Growth slowdown (3): perhaps the mid-century growth spurt was just catch-up

(Back to the overview post)

This is much more speculative, but perhaps within-country divergence and convergence explains more of the time-variation in national growth rates than we realise.

One of the very useful reminders of William Easterly’s Tyranny of Experts is that the nation-state is often not the appropriate unit at which to consider big questions of growth and development. For example, if we look at per capita gross world product, there is no slowdown to explain. In fact growth seems to accelerate in the final quarter of the 20th century. The growth-pessimists will respond that this is merely ‘catch-up’, countries far from the technology- and productivity- frontier moving closer to it, rather than a pushing-forward of the frontier itself.

Of course they’re correct, but if that reasoning applies to the late-20th and early-21st century world, why should it not apply within the mid-20th century United States?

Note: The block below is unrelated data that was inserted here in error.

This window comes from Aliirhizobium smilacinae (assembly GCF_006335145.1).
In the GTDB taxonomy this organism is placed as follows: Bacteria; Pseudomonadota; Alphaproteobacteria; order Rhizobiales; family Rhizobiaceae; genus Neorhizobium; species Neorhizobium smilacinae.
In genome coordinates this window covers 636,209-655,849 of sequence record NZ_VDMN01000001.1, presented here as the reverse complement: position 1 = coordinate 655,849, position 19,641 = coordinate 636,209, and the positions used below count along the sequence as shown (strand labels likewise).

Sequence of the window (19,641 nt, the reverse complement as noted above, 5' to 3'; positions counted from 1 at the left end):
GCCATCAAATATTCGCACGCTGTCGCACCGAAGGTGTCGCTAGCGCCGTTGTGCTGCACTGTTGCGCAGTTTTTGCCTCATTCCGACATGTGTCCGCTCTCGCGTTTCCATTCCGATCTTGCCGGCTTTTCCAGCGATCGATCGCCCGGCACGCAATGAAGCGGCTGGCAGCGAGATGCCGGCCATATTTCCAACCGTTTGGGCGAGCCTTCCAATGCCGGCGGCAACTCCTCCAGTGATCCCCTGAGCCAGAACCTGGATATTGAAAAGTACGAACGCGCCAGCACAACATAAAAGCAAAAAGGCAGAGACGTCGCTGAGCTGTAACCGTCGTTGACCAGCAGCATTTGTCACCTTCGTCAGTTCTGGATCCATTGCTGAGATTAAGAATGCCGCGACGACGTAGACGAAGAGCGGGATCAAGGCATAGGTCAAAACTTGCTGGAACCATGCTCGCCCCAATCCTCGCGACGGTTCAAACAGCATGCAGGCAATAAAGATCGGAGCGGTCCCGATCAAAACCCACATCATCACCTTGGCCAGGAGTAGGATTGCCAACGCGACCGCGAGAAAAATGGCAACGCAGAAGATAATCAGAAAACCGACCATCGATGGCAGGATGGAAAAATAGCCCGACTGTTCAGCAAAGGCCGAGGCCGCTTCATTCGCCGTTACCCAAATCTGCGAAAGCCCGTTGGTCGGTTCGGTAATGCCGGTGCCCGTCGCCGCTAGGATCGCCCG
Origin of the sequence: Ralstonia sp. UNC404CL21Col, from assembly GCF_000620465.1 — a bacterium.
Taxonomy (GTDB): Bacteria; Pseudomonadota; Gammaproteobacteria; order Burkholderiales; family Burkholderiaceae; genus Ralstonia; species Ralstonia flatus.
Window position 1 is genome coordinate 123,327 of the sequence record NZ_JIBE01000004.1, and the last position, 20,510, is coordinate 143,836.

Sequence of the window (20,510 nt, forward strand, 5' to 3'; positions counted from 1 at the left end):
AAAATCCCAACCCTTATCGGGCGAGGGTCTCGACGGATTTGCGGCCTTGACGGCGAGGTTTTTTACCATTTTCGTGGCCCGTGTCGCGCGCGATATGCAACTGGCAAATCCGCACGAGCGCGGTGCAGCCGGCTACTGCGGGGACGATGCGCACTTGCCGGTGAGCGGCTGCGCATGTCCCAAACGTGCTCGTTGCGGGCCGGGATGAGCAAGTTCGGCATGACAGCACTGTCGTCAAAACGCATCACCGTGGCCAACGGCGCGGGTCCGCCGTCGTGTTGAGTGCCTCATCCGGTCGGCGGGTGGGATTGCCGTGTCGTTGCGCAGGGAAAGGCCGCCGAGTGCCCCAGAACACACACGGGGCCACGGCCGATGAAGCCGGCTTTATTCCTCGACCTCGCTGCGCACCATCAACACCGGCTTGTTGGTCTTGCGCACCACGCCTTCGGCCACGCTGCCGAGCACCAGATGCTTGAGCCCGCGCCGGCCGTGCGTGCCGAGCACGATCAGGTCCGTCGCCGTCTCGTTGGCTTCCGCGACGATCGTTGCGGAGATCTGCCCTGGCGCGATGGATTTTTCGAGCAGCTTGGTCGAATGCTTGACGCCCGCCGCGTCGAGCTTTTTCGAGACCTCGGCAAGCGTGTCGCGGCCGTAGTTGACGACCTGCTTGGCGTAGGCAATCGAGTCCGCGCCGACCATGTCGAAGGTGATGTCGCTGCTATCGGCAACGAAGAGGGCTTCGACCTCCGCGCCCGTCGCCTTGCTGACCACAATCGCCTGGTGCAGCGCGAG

In, say, 1930, it’s very likely that some (North-Eastern) states were quite advanced, while some were not; that some factories had adopted Ford’s assembly line techniques, but that many operated little-changed from a century earlier. We know for certain that some early industrial innovations took a long time to reach high levels of consumer adoption, as the following figure shows.

It took around 25 years for electricity to spread from 20% to 80% of US households, and 50 years for telephones to do that. But cellphones achieved the same in around a decade. Adoption of useful technologies appears faster today, and slower in the past.

Here we enter the realm of the unsubstantiated thought experiment. Suppose production technologies did the same thing. Suppose the essential production technologies of the mid-20th century were in place, somewhere, by 1930, but didn’t really achieve widespread adoption until the 1950s (say, as a result of the war economy, or the growth in corporate America). Then what we might see is a pre-war period in which income growth systematically underestimates technological development, followed by a post-war period where income growth systematically overestimates technological development. If you shave the 1928-1972 peak off Gordon’s chart, and relocate the ‘excess’ growth to 1906-1928, you get a much more even chart.

Did this really happen? I have no idea, but it’s a good reminder that aggregate GDP per capita statistics for any country may not meaningfully reflect technological progress.

As William Gibson famously noted, ‘The future is already here — it’s just not very evenly distributed.’

Comments (1)

Add comment

Comments are moderated and will not appear immediately.